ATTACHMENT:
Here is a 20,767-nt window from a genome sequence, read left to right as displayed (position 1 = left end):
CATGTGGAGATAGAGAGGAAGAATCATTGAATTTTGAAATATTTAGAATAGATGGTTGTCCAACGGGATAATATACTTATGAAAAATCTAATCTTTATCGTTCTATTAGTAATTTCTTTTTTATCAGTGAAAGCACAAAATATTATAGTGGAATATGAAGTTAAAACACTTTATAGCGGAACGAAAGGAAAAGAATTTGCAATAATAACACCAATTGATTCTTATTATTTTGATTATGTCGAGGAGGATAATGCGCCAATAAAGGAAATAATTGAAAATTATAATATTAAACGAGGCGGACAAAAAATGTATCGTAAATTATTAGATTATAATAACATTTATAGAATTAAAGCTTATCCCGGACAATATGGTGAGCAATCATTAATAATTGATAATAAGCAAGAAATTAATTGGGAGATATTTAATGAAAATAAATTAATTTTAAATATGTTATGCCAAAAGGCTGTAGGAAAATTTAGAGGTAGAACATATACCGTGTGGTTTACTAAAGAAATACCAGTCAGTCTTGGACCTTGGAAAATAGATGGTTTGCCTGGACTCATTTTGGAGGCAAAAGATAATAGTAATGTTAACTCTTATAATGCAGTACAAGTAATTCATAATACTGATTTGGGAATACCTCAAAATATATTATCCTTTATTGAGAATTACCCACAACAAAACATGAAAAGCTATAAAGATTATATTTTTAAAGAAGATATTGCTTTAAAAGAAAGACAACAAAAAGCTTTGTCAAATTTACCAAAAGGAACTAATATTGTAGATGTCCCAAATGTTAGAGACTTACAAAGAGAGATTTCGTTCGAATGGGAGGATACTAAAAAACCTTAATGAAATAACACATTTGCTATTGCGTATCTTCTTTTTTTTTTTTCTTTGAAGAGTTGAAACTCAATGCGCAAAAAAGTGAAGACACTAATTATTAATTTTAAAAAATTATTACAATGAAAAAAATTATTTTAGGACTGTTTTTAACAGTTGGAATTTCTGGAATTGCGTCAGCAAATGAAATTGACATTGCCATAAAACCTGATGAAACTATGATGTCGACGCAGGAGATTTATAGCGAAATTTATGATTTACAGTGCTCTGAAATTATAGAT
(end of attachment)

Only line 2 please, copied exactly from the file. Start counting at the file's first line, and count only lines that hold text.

CATGTGGAGATAGAGAGGAAGAATCATTGAATTTTGAAATATTTAGAATAGATGGTTGTCCAACGGGATAATATACTTATGAAAAATCTAATCTTTATCGTTCTATTAGTAATTTCTTTTTTATCAGTGAAAGCACAAAATATTATAGTGGAATATGAAGTTAAAACACTTTATAGCGGAACGAAAGGAAAAGAATTTGCAATAATAACACCAATTGATTCTTATTATTTTGATTATGTCGAGGAGGATAATGCGCCAATAAAGGAAATAATTGAAAATTATAATATTAAACGAGGCGGACAAAAAATGTATCGTAAATTATTAGATTATAATAACATTTATAGAATTAAAGCTTATCCCGGACAATATGGTGAGCAATCATTAATAATTGATAATAAGCAAGAAATTAATTGGGAGATATTTAATGAAAATAAATTAATTTTAAATATGTTATGCCAAAAGGCTGTAGGAAAATTTAGAGGTAGAACATATACCGTGTGGTTTACTAAAGAAATACCAGTCAGTCTTGGACCTTGGAAAATAGATGGTTTGCCTGGACTCATTTTGGAGGCAAAAGATAATAGTAATGTTAACTCTTATAATGCAGTACAAGTAATTCATAATACTGATTTGGGAATACCTCAAAATATATTATCCTTTATTGAGAATTACCCACAACAAAACATGAAAAGCTATAAAGATTATATTTTTAAAGAAGATATTGCTTTAAAAGAAAGACAACAAAAAGCTTTGTCAAATTTACCAAAAGGAACTAATATTGTAGATGTCCCAAATGTTAGAGACTTACAAAGAGAGATTTCGTTCGAATGGGAGGATACTAAAAAACCTTAATGAAATAACACATTTGCTATTGCGTATCTTCTTTTTTTTTTTTCTTTGAAGAGTTGAAACTCAATGCGCAAAAAAGTGAAGACACTAATTATTAATTTTAAAAAATTATTACAATGAAAAAAATTATTTTAGGACTGTTTTTAACAGTTGGAATTTCTGGAATTGCGTCAGCAAATGAAATTGACATTGCCATAAAACCTGATGAAACTATGATGTCGACGCAGGAGATTTATAGCGAAATTTATGATTTACAGTGCTCTGAAATTATAGAT